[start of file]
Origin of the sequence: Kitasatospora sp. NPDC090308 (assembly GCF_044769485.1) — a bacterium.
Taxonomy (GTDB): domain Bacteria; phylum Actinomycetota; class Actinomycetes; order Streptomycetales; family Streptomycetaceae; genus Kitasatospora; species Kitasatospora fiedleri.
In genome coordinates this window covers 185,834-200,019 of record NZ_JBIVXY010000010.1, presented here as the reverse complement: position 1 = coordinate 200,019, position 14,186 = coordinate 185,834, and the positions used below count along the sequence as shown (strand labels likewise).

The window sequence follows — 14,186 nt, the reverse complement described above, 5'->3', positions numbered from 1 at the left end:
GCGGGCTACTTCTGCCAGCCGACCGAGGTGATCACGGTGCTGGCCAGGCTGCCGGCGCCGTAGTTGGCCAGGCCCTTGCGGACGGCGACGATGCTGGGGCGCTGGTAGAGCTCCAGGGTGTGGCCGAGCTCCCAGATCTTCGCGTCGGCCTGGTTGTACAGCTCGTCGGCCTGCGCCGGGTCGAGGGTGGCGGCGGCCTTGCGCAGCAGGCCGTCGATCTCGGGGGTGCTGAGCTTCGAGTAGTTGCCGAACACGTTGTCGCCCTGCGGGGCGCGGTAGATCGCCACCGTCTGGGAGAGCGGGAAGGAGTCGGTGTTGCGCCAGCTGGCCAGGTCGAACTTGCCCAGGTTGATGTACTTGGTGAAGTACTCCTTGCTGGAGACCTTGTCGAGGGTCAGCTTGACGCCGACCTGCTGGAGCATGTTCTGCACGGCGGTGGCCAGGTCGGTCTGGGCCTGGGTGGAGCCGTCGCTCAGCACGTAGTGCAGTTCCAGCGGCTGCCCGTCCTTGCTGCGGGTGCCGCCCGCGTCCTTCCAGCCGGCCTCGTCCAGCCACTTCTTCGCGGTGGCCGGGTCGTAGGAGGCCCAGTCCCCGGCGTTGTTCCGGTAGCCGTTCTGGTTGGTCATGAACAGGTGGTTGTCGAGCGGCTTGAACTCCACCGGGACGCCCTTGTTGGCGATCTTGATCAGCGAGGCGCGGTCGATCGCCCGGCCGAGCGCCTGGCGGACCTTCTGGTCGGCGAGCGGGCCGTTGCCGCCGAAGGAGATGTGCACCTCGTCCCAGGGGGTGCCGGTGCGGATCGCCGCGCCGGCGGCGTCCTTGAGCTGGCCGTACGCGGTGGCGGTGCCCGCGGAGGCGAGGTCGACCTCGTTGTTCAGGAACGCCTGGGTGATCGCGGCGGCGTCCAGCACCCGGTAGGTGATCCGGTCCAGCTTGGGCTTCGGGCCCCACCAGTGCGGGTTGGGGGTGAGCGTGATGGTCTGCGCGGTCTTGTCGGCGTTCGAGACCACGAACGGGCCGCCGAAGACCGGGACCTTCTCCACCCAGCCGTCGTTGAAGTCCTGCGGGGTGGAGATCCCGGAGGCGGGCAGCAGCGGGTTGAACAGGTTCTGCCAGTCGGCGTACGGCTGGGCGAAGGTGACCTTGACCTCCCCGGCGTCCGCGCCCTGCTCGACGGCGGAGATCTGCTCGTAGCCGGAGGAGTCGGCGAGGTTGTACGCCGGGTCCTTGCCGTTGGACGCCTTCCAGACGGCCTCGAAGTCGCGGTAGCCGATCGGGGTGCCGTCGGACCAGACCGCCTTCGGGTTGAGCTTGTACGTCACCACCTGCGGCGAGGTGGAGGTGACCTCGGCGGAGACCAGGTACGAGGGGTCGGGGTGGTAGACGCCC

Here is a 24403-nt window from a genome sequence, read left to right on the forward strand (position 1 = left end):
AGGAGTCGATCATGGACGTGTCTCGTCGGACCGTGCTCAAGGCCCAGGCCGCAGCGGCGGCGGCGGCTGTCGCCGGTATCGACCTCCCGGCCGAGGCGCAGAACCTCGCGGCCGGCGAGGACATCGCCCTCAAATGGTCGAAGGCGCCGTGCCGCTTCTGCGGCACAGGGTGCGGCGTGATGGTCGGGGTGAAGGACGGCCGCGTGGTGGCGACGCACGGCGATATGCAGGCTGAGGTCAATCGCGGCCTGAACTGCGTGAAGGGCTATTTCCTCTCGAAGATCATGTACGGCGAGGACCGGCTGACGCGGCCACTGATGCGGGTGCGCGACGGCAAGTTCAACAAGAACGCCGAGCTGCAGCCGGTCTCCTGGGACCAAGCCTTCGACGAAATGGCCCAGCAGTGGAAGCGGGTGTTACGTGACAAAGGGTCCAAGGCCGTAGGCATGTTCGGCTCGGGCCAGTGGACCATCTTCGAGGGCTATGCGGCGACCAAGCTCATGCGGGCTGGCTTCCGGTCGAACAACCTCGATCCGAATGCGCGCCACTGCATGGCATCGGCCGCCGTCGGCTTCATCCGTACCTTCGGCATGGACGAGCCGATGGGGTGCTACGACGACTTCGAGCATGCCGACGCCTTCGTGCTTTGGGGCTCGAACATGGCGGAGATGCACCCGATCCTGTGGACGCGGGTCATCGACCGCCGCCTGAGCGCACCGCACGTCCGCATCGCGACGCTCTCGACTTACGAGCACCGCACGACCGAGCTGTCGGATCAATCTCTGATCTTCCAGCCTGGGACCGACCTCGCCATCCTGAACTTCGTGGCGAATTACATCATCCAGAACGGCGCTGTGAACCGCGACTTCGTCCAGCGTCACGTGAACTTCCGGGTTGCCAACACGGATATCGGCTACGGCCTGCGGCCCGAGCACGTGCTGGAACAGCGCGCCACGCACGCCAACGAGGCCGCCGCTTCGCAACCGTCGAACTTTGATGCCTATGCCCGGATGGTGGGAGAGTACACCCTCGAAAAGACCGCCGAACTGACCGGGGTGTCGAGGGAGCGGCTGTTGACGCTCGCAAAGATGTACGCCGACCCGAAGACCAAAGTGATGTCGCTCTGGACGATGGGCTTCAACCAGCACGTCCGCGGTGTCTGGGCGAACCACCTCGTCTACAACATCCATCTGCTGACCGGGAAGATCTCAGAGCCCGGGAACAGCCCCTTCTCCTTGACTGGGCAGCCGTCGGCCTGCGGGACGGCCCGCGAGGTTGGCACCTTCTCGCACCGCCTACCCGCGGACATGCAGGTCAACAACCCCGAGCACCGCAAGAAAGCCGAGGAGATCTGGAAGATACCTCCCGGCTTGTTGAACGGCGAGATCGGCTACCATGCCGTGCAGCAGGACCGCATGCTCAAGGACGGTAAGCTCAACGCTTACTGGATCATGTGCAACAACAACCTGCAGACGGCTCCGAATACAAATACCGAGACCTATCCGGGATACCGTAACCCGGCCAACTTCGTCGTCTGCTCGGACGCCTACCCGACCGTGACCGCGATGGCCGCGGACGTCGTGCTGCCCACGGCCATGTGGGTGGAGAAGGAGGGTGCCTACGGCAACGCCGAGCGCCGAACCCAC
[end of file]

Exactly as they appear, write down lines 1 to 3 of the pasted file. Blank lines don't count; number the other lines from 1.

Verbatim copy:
Origin of the sequence: Kitasatospora sp. NPDC090308 (assembly GCF_044769485.1) — a bacterium.
Taxonomy (GTDB): domain Bacteria; phylum Actinomycetota; class Actinomycetes; order Streptomycetales; family Streptomycetaceae; genus Kitasatospora; species Kitasatospora fiedleri.
In genome coordinates this window covers 185,834-200,019 of record NZ_JBIVXY010000010.1, presented here as the reverse complement: position 1 = coordinate 200,019, position 14,186 = coordinate 185,834, and the positions used below count along the sequence as shown (strand labels likewise).